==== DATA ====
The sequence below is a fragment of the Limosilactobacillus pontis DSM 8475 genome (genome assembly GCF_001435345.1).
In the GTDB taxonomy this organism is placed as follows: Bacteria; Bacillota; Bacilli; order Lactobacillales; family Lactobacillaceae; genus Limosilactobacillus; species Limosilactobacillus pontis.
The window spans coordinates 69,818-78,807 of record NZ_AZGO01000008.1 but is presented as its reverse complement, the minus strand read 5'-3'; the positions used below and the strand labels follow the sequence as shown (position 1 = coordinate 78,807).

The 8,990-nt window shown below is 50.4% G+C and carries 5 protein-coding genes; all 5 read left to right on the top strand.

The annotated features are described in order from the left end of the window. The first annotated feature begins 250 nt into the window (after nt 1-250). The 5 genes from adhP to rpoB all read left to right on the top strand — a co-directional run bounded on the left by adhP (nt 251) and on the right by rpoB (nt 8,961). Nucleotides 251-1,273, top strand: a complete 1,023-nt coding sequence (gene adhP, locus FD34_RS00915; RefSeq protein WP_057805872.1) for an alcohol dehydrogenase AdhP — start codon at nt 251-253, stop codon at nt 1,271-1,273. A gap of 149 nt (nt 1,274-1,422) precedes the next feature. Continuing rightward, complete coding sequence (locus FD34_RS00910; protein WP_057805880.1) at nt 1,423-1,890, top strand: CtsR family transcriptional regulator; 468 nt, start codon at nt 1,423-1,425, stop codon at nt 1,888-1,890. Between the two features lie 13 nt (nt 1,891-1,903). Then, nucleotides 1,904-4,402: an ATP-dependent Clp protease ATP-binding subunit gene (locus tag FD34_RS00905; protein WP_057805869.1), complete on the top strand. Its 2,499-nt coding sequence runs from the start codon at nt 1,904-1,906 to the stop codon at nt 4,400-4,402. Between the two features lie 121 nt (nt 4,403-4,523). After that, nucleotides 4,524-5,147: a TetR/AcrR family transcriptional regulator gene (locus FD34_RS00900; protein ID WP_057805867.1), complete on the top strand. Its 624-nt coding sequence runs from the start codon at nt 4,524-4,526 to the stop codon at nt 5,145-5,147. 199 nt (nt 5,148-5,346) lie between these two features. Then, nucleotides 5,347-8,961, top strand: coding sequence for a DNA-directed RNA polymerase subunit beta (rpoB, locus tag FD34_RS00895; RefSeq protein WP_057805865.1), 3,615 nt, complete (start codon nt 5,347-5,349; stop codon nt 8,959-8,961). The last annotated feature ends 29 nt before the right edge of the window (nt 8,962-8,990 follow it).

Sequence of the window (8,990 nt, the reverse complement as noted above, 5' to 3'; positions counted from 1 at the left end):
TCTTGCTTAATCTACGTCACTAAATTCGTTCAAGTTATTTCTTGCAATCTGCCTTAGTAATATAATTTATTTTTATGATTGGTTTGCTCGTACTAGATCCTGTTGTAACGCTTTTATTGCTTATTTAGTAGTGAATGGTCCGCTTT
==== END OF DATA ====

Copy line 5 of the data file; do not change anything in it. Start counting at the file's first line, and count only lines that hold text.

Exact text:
The annotated features are described in order from the left end of the window. The first annotated feature begins 250 nt into the window (after nt 1-250). The 5 genes from adhP to rpoB all read left to right on the top strand — a co-directional run bounded on the left by adhP (nt 251) and on the right by rpoB (nt 8,961). Nucleotides 251-1,273, top strand: a complete 1,023-nt coding sequence (gene adhP, locus FD34_RS00915; RefSeq protein WP_057805872.1) for an alcohol dehydrogenase AdhP — start codon at nt 251-253, stop codon at nt 1,271-1,273. A gap of 149 nt (nt 1,274-1,422) precedes the next feature. Continuing rightward, complete coding sequence (locus FD34_RS00910; protein WP_057805880.1) at nt 1,423-1,890, top strand: CtsR family transcriptional regulator; 468 nt, start codon at nt 1,423-1,425, stop codon at nt 1,888-1,890. Between the two features lie 13 nt (nt 1,891-1,903). Then, nucleotides 1,904-4,402: an ATP-dependent Clp protease ATP-binding subunit gene (locus tag FD34_RS00905; protein WP_057805869.1), complete on the top strand. Its 2,499-nt coding sequence runs from the start codon at nt 1,904-1,906 to the stop codon at nt 4,400-4,402. Between the two features lie 121 nt (nt 4,403-4,523). After that, nucleotides 4,524-5,147: a TetR/AcrR family transcriptional regulator gene (locus FD34_RS00900; protein ID WP_057805867.1), complete on the top strand. Its 624-nt coding sequence runs from the start codon at nt 4,524-4,526 to the stop codon at nt 5,145-5,147. 199 nt (nt 5,148-5,346) lie between these two features. Then, nucleotides 5,347-8,961, top strand: coding sequence for a DNA-directed RNA polymerase subunit beta (rpoB, locus tag FD34_RS00895; RefSeq protein WP_057805865.1), 3,615 nt, complete (start codon nt 5,347-5,349; stop codon nt 8,959-8,961). The last annotated feature ends 29 nt before the right edge of the window (nt 8,962-8,990 follow it).